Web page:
Health minister says Covid-19 laws are like a 'pub quiz'

27 April 2021, 19:52

A health minister has likened being asked about coronavirus rules to having to take part in a "pub quiz".
A health minister has likened being asked about coronavirus rules to having to take part in a "pub quiz". Picture: PA

By Kate Buck

A health minister has likened being asked about coronavirus rules to having to take part in a "pub quiz".

Lord Bethell of Romford, a parliamentary under-secretary for the Department of Health and Social Care, appeared to hesitate when MPs asked him to confirm whether social distancing was a law or government guidance.

During a discussion on whether the rules were easy for the public to understand and follow, he said it was "unambiguous" that social distancing was part of the latest laws - only for the accuracy of this to also be questioned.

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The Commons Justice Committee spoke to government ministers on Tuesday as part of its inquiry into coronavirus laws.

Lord Bethell had earlier told the committee that in the early days of the pandemic "competing layers of guidance did become difficult to understand" and there were benefits in bringing guidelines into law to "avoid duplication" in communications to the public.

While he appeared on camera alongside Lord Wolfson of Tredegar QC, parliamentary under secretary for the Ministry of Justice, committee chairman Bob Neill asked: "Sitting socially distanced as you are, in the same office, are you currently complying with law or guidance?"

Appearing to hesitate as he answered, Lord Bethell said: "We ... are ... well social distancing is in the steps regulations."

To which Mr Neill replied: "So is it the law or is it guidance?"

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Lord Bethell said: "That's a bit of a pub quiz but I think it's in the 'steps regs' which came through in January and therefore it is in law. So it is totally unambiguous."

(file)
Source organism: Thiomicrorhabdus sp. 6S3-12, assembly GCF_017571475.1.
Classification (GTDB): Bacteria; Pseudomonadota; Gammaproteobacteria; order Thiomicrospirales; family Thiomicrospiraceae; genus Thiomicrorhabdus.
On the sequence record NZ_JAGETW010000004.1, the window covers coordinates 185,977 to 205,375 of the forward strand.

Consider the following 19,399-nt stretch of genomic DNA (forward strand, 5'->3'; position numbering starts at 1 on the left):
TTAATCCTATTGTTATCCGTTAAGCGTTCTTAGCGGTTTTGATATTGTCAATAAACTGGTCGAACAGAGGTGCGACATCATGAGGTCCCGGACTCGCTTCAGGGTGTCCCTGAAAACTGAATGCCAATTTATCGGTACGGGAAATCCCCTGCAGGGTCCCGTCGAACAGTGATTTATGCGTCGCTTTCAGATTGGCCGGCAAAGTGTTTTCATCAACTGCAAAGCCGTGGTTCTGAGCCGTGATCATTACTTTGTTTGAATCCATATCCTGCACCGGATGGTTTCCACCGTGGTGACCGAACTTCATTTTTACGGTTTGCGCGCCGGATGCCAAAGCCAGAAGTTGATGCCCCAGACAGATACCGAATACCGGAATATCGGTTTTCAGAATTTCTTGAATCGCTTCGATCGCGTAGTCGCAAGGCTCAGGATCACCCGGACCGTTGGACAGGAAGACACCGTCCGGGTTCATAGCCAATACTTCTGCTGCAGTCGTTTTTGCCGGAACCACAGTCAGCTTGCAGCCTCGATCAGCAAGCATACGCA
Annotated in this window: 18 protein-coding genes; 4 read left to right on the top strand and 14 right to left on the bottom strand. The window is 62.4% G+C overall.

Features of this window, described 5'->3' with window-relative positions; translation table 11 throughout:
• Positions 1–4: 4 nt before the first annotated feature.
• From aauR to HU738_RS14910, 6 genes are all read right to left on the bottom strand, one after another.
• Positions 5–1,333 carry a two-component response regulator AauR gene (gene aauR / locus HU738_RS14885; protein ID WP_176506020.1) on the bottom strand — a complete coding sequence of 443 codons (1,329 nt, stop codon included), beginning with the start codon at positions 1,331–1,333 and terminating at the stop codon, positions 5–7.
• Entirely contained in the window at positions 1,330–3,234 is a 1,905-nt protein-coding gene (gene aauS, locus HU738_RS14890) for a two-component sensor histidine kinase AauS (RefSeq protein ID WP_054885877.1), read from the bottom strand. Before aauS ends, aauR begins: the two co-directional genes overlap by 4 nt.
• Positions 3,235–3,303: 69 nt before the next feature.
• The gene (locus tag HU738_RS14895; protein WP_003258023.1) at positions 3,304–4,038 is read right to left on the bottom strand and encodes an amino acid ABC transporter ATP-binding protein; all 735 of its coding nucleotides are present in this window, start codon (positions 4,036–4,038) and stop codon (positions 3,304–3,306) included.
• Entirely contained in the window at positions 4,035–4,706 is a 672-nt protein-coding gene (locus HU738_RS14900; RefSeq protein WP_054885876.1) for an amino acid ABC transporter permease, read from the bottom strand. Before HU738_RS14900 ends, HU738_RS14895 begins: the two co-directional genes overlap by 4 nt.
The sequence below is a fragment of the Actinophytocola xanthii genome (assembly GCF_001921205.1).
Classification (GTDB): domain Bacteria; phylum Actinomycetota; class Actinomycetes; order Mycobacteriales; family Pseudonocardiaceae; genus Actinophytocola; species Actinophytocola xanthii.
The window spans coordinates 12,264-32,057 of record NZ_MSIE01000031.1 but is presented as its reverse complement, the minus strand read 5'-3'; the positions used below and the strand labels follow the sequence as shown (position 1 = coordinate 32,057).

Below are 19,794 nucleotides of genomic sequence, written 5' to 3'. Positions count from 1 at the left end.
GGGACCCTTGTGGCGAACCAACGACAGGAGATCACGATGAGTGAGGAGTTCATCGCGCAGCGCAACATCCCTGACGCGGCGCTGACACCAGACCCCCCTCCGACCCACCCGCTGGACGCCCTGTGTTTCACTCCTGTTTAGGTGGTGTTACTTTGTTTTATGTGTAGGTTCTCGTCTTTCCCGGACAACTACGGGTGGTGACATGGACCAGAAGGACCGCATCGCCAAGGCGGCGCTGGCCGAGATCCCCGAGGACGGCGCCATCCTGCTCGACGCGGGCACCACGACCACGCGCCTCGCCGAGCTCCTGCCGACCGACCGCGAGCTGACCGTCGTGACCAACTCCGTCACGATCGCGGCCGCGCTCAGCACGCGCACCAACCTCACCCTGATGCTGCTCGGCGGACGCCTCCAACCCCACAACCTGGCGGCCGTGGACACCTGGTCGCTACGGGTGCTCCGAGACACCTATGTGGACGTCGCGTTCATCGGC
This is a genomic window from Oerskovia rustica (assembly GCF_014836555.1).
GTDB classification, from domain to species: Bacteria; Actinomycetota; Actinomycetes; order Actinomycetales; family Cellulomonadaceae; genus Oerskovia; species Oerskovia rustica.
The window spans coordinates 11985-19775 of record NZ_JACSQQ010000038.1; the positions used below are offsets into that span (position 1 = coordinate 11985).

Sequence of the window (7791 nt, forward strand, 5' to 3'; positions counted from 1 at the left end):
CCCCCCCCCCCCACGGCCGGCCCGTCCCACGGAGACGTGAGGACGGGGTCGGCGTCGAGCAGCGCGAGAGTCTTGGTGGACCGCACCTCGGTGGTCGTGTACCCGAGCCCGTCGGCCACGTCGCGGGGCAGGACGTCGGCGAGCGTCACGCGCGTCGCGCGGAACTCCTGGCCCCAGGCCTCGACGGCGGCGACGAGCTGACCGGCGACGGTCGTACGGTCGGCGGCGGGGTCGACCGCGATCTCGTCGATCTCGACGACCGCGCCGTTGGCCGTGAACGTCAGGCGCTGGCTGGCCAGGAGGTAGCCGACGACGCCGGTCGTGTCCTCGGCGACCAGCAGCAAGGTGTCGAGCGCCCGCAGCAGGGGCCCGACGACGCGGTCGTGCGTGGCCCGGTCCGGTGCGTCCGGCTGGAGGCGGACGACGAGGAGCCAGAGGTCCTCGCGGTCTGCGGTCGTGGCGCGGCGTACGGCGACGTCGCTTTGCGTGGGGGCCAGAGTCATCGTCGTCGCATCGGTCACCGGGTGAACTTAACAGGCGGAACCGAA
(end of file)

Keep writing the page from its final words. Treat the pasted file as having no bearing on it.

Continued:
Mr Neill said: "The only reason is because all of us have to think about that, perfectly understandably, for a few minutes to get there ...

"For the member of the public, they may well have to think about that as well and it raises the issue from a rule of law point of view about law being certain, and the basis upon which an offence of which certain behaviour might be criminalised being certain - that's the serious point behind the pub quiz-sounding question."

Lord Bethell added: "You make a very good point and this was one of the challenges that we faced in February and March is that we inadvertently created layers of guidelines so that even the most diligent person, if they went on the internet, could find contradictory guidelines on the same matter.

"One of the benefits of putting things into law is that duplication and contradiction is stripped out because the system of law ensures that doesn't happen."

Committee member Andy Slaughter then questioned whether social distancing was a law or guidance, responding: "I must admit I thought that, rather than in specific circumstances ..., that social distancing was guideline rather than regulation."

There is no mention of "social distancing" in documents setting out the current lockdown laws published in March, entitled the Health Protection (Coronavirus, Restrictions) (Steps) (England) Regulations 2021.

But the legislation does highlight the need for the "required precautions" and "reasonable measures" to be taken at permitted gatherings, like for work.

Answering questions on why some laws were only published at short notice, sometimes barely an hour before they came into force, Lord Bethell said this was not caused by "either a sloppy attitude or a conspiracy on behalf of the Government", adding: "It is trying to make the most of the situation that we're in.

"We are still in the middle of a pandemic. We are still very much focussed on trying to get rid of the disease that we are fighting at the moment.

"There may well be a time when victory has been declared when we can step back and reflect on this."

Gregor McGill, director of legal service at the Crown Prosecution Service, earlier told MPs the legislation was "complex", adding: "The amount of times it has changed and the speed at which it came in and the frequency with which it has been changed, I have to say, has presented some problems for prosecutors keeping up with those changes."